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Peak Charter Academy Divides Into Houses to Build Community

Holding a draft isn’t just for professional sports, but for Peak Charter Academy!

At the end of the 2018-19 school year, Peak held a House Draft to introduce their House System, which includes 12 total houses made of fifth- through eighth-grade students.

“I wanted to launch this at Peak last year to help fifth graders establish and sustain vertical relationships with middle schoolers in the hope of keeping them here for sixth- through- eighth grade,” said Steve Pond, principal at Peak. “Unlike a Harry Potter sorting hat, we have students select a colored slip of paper to identify their new house.”

For the Draft Assembly, teachers were given a sign in their House color with the House name. Students in fifth- through eighth-grade picked colors from a bucket and reported to their house. Houses are led by fifth- through eighth-grade teachers and each House is given a color and is named after a famous pirate, since they are the Peak Pirates. Students will stay in their assigned House throughout their time at Peak.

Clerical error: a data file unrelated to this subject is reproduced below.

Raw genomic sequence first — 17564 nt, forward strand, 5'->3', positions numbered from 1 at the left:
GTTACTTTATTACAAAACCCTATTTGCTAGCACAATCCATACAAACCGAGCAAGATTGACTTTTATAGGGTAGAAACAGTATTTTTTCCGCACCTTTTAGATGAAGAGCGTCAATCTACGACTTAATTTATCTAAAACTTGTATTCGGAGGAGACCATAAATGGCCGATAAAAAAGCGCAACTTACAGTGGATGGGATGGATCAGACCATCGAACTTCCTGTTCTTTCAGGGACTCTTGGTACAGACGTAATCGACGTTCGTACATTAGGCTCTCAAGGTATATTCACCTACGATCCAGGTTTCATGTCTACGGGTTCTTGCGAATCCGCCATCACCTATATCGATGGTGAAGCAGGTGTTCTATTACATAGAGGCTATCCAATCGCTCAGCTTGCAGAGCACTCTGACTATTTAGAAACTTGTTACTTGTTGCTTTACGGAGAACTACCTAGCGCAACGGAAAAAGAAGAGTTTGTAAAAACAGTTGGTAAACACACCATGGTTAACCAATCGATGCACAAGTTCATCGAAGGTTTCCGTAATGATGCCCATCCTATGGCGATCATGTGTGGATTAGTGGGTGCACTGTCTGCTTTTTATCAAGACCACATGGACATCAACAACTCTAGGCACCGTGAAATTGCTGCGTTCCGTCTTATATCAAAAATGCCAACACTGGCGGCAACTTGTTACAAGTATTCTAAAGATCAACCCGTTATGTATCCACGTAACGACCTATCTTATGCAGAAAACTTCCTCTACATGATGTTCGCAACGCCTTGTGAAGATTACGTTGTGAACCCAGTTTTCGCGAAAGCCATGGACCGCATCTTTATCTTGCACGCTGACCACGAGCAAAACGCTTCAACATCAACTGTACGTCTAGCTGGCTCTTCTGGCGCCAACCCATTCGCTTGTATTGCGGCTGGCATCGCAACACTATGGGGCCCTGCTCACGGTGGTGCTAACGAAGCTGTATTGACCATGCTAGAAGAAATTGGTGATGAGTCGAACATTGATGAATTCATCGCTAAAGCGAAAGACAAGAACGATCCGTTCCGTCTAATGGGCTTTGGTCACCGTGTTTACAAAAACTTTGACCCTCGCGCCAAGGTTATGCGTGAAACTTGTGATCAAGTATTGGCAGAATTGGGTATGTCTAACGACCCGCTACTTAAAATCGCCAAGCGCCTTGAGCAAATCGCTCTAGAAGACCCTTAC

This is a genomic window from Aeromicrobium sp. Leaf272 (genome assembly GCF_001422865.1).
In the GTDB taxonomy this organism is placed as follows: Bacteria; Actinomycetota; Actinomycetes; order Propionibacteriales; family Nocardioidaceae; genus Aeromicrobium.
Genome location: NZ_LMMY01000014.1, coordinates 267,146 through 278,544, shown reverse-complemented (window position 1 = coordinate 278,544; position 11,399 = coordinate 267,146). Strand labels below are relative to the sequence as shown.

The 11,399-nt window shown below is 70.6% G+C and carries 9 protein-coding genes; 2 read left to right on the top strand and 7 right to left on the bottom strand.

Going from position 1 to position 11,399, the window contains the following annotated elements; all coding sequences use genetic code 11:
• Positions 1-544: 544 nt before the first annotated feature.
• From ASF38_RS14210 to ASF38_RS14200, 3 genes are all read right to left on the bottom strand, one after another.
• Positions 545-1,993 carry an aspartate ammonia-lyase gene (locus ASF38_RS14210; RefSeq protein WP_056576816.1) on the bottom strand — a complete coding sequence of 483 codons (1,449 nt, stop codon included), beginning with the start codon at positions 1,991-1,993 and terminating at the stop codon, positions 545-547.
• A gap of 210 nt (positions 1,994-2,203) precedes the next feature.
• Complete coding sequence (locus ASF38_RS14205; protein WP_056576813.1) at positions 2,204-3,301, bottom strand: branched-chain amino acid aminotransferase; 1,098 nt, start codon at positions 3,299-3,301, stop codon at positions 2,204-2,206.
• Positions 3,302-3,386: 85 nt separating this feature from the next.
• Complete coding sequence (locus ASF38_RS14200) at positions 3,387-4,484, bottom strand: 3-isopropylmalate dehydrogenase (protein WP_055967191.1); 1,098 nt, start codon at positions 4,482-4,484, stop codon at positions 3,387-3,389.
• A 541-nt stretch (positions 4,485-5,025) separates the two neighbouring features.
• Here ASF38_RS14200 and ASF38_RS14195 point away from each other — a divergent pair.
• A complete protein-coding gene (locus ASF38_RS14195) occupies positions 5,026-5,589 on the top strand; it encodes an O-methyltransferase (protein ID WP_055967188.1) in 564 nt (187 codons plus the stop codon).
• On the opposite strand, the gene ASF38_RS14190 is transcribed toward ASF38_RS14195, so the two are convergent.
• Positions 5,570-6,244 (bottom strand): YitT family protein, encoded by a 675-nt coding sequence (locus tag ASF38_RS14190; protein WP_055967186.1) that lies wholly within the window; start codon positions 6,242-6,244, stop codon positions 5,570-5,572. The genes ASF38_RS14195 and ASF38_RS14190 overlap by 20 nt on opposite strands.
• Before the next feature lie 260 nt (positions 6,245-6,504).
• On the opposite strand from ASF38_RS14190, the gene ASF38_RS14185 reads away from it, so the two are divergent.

From there, the Houses reported back to facilitate team building activities and the House that earned the most points at the end of the year won a trip to Raleighwood, a local cinema and eatery. Students were excited about the trip and Peak leaders saw an increase in positive behaviors following the implementation of the House System. 

Joanna Betts, special education teacher at Peak, and Karmen Avery, fifth-grade math teacher at Peak, lead the House Program and arrange monthly initiatives for the houses to engage in. They coordinate House Assemblies, map out service-learning projects, and plan incentives and celebrations for each month. In November the Houses completed a gratitude challenge, which allowed them to earn points based on the activities and experiences they engaged others in throughout the month. For every minute helping someone else, the House earned a point. The House winner won a dress down day with movie, pizza, and popcorn. 

For December, the Houses collected and made Helping Hands bags to distribute to those in need and show them that Peak Cares. Each of the 12 houses created 24 bags, and contents included water bottles, gallon slip lock bags, toiletry items, individually wrapped snacks, and something warm.

“We have seen an increase in positive student behaviors and cross-grade interactions,” said Betts. “We believe that the House Model will decrease students' anxiety about moving to middle school and increase their awareness of the world around them.”